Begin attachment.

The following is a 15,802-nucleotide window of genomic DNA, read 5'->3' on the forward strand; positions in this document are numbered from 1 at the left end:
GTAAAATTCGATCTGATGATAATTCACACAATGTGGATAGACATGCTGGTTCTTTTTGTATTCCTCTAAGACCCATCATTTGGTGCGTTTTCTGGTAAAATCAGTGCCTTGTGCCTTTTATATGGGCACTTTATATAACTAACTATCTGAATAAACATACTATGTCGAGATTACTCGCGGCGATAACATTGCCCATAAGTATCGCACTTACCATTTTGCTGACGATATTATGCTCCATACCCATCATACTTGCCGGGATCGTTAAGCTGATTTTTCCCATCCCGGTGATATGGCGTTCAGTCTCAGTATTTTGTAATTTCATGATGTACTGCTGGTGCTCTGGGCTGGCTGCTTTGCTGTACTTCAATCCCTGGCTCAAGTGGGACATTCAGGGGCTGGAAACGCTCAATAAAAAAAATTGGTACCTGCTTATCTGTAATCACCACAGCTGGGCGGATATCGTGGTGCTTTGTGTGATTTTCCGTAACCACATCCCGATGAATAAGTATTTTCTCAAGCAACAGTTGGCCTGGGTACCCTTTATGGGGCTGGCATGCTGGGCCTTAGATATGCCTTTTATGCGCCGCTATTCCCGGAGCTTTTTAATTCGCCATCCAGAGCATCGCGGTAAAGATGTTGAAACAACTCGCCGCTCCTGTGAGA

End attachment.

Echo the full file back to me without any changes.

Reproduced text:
The following is a 15,802-nucleotide window of genomic DNA, read 5'->3' on the forward strand; positions in this document are numbered from 1 at the left end:
GTAAAATTCGATCTGATGATAATTCACACAATGTGGATAGACATGCTGGTTCTTTTTGTATTCCTCTAAGACCCATCATTTGGTGCGTTTTCTGGTAAAATCAGTGCCTTGTGCCTTTTATATGGGCACTTTATATAACTAACTATCTGAATAAACATACTATGTCGAGATTACTCGCGGCGATAACATTGCCCATAAGTATCGCACTTACCATTTTGCTGACGATATTATGCTCCATACCCATCATACTTGCCGGGATCGTTAAGCTGATTTTTCCCATCCCGGTGATATGGCGTTCAGTCTCAGTATTTTGTAATTTCATGATGTACTGCTGGTGCTCTGGGCTGGCTGCTTTGCTGTACTTCAATCCCTGGCTCAAGTGGGACATTCAGGGGCTGGAAACGCTCAATAAAAAAAATTGGTACCTGCTTATCTGTAATCACCACAGCTGGGCGGATATCGTGGTGCTTTGTGTGATTTTCCGTAACCACATCCCGATGAATAAGTATTTTCTCAAGCAACAGTTGGCCTGGGTACCCTTTATGGGGCTGGCATGCTGGGCCTTAGATATGCCTTTTATGCGCCGCTATTCCCGGAGCTTTTTAATTCGCCATCCAGAGCATCGCGGTAAAGATGTTGAAACAACTCGCCGCTCCTGTGAGA